It’s not too often that a municipality in North Carolina opens its doors to transient boaters in the way that Carolina City just did. In fact, until now, it’s never happened.
“The project is the first municipal mooring field available to transient boaters in North Carolina’s coastal waters,” says Ed Parvin, Carolina Beach Director of Planning and Development.
The ten moorings recently installed along the ICW are an effort to bolster visitation among the transient boater population migrating up and down the ICW. The moorings – ten of them in total – are rated for yachts up to 55-feet, and were specifically designed to accommodate boats larger than 26-feet, which the local marina cannot cater to.
“The goal of the town is to increase access and safety for transient boaters, namely larger boats who cannot readily access docking facilities in our Town Marina or other local marinas and docking areas,” Parvin continued. “The moorings will bring a new demographic of transient boaters to Carolina Beach, and resolve the problem we have every year with folks breaking anchor in the middle of the night due to the silty nature of the sound’s bottom.”
Draft will not be an issue, Parvin noted, as is often the case along the ICW, with average water depths around 15-20 feet where the moorings are situated.
The Town of Carolina Beach has the potential to be a unique and attractive location for transient boaters. Coastal publications, Parvin argues, have written off Carolina Beach as a place for transient boaters to stop, thanks to inadequate holding and poor access to facilities for visiting boaters.
“The need for more transient infrastructure is continually expressed by local business owners, boaters, and residents,” Parvin explained. “Furthermore, transient boaters who do make it to town often express their wanting improved availability of access to the area,” which they apparently enjoy visiting.
And a unique area it is. “Carolina Beach is the only place on the ICW that you can actually bring your dinghy to a pier and walk onto the beach,” Parvin said. “That’ll be pretty cool.”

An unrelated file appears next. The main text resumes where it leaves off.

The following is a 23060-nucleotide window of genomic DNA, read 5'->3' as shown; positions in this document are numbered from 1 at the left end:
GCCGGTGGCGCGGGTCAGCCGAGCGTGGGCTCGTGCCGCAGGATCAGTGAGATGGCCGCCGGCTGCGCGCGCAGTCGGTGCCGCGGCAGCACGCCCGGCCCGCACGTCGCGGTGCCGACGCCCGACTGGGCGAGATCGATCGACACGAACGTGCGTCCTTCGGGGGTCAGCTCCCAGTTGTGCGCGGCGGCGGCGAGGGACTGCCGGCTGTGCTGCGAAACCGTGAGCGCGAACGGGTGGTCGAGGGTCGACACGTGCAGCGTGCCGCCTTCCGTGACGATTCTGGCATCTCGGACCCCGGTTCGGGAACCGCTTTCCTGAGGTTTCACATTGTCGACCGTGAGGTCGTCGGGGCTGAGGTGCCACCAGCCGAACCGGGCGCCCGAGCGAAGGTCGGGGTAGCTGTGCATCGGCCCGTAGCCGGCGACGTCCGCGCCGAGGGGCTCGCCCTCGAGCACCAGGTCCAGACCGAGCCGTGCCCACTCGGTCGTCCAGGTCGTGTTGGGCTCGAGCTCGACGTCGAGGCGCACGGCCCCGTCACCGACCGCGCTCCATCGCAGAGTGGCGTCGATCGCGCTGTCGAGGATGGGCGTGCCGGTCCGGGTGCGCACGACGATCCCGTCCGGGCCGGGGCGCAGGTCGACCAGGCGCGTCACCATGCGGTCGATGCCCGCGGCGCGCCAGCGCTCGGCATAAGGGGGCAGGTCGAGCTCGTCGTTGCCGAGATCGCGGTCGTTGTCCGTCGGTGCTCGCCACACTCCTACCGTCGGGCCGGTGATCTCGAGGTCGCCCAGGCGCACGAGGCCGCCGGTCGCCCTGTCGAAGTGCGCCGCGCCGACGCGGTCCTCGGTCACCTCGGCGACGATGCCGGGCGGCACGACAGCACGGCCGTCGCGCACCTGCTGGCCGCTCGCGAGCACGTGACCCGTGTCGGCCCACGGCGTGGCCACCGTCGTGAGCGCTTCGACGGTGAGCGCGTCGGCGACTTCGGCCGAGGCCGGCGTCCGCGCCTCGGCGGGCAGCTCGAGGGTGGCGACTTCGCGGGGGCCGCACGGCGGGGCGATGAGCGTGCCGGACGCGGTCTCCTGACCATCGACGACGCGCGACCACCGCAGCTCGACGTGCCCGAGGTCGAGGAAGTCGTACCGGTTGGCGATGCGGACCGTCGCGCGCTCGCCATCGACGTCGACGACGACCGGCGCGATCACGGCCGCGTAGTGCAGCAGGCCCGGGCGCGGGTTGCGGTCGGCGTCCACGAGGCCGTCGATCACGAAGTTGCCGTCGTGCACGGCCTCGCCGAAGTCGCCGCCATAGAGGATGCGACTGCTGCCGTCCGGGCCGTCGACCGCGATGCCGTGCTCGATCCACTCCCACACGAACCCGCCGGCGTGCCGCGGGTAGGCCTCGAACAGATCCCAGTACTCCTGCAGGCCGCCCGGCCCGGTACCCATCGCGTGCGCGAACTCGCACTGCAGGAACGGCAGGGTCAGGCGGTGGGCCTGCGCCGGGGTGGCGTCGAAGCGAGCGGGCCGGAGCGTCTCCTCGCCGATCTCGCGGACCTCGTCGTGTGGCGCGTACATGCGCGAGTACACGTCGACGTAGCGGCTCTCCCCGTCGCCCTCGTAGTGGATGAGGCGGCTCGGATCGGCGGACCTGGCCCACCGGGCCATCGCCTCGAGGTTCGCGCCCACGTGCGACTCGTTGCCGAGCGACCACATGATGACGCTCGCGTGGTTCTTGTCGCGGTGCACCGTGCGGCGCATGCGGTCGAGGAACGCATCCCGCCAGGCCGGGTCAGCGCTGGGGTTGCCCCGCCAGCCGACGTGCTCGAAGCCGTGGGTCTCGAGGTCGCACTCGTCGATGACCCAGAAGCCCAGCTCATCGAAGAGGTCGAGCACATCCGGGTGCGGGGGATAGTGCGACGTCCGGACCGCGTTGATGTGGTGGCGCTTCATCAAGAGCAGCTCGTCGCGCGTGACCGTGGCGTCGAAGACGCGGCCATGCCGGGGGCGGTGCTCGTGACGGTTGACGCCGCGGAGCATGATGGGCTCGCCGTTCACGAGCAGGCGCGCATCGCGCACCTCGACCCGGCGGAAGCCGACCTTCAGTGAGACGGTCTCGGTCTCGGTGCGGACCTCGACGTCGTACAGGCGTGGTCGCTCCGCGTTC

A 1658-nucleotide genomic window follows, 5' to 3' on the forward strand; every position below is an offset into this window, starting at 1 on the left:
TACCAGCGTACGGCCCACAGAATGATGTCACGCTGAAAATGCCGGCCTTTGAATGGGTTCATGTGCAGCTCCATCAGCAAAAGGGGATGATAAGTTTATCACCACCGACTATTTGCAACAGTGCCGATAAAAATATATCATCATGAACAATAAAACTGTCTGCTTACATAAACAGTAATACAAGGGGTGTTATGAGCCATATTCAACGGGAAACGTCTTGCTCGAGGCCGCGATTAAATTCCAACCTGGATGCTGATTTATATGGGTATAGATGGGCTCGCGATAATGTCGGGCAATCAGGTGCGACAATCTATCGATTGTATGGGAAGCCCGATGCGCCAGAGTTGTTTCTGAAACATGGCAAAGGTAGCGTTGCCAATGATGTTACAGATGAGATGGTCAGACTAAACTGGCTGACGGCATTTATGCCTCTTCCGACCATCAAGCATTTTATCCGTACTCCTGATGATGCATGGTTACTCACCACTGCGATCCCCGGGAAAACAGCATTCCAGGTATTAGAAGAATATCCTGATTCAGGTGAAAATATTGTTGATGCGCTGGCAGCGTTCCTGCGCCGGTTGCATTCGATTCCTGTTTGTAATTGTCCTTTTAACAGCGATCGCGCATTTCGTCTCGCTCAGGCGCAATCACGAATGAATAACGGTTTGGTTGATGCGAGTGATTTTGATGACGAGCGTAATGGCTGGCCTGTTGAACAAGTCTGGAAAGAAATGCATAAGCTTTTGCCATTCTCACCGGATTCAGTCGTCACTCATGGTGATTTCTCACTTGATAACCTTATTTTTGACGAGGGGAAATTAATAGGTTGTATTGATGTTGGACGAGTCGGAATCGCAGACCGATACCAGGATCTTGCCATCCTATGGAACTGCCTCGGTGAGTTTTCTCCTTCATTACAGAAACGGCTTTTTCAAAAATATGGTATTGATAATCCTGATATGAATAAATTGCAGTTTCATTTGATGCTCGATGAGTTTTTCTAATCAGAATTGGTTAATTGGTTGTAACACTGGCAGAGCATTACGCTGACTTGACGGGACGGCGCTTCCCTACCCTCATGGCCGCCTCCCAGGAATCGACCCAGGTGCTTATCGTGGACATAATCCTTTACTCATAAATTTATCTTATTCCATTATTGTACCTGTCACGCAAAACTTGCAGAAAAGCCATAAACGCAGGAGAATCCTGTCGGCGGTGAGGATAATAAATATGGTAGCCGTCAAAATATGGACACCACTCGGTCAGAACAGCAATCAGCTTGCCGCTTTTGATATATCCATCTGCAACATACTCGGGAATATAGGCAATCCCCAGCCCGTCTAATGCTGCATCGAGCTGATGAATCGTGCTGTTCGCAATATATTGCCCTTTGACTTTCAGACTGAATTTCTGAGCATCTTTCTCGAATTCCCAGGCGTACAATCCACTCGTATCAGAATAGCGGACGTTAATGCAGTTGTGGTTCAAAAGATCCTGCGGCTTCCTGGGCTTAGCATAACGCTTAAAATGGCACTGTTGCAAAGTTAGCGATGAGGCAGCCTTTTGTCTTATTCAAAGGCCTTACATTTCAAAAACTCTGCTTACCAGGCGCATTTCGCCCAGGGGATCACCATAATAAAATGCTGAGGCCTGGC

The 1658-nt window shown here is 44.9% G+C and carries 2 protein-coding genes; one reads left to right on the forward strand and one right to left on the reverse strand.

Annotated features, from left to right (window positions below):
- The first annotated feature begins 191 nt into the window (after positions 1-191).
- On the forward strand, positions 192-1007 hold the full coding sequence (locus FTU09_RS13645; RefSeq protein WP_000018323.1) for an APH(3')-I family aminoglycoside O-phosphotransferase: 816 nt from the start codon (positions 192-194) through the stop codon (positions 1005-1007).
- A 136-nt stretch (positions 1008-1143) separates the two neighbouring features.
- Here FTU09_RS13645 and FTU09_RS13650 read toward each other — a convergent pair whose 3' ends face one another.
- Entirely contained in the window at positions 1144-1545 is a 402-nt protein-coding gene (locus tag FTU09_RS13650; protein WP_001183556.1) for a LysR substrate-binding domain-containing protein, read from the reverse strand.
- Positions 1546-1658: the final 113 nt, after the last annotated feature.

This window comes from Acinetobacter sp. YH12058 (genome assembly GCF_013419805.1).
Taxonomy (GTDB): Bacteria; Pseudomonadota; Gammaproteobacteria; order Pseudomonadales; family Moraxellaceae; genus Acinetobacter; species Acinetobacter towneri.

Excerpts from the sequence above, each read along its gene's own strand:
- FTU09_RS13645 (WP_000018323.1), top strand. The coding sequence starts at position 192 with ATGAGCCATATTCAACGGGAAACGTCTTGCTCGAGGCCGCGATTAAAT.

The mooring field was originally supported in the 2007 CAMA Land Use Plan and Harbor Management Plan. Carolina Beach seems fully committed to making it’s town a must-stop on the way north or south. Dinghy docks downtown, directly adjacent to the moorings and one block from the ocean are on the drawing board, as are bathroom and shower facilities, wireless Internet access, and boater information transmitted via radio.
“Right now the dinghy docks are all the way at the south end,” Parvin explained. “We’re eventually going to have an additional dinghy dock this summer,” he continued, “immediately opposite the mooring field and with all the facilities that a visiting boater might require.”
As for when they’ll be ready to use?
“Well,” Parvin said, “They are usable now. We haven’t finalized them and we haven’t adopted a management plan yet. We’re looking for a contractor to come out and collect fees, greet people when they come in, that type of thing,” he went on.
Part of the delay involves technicalities from the state permitting department, which says the moorings are currently sitting too low in the water – “Thanks to our overly heavy chains,” Parvin explained – but, he continued, “They are definitely usable.”
Which is a good thing for boaters in the neighborhood this summer. Until the plan is completed, the moorings will remain free of charge. Once it is fully enacted, a nominal fee of $20 is planned to be charged per night with a maximum stay of 10 nights. Fees that are collected will be used to pay contractors hired to collect the fee and registration, fund future improvements and facilities in the area, and help with annual maintenance.
“The use of the sound and our public access points and facilities will encourage transient boaters to spend time in our community,” says Parvin. “Providing public, transient boater access will allow boaters to perceive our community as one that welcomes newcomers and travelers from other areas.”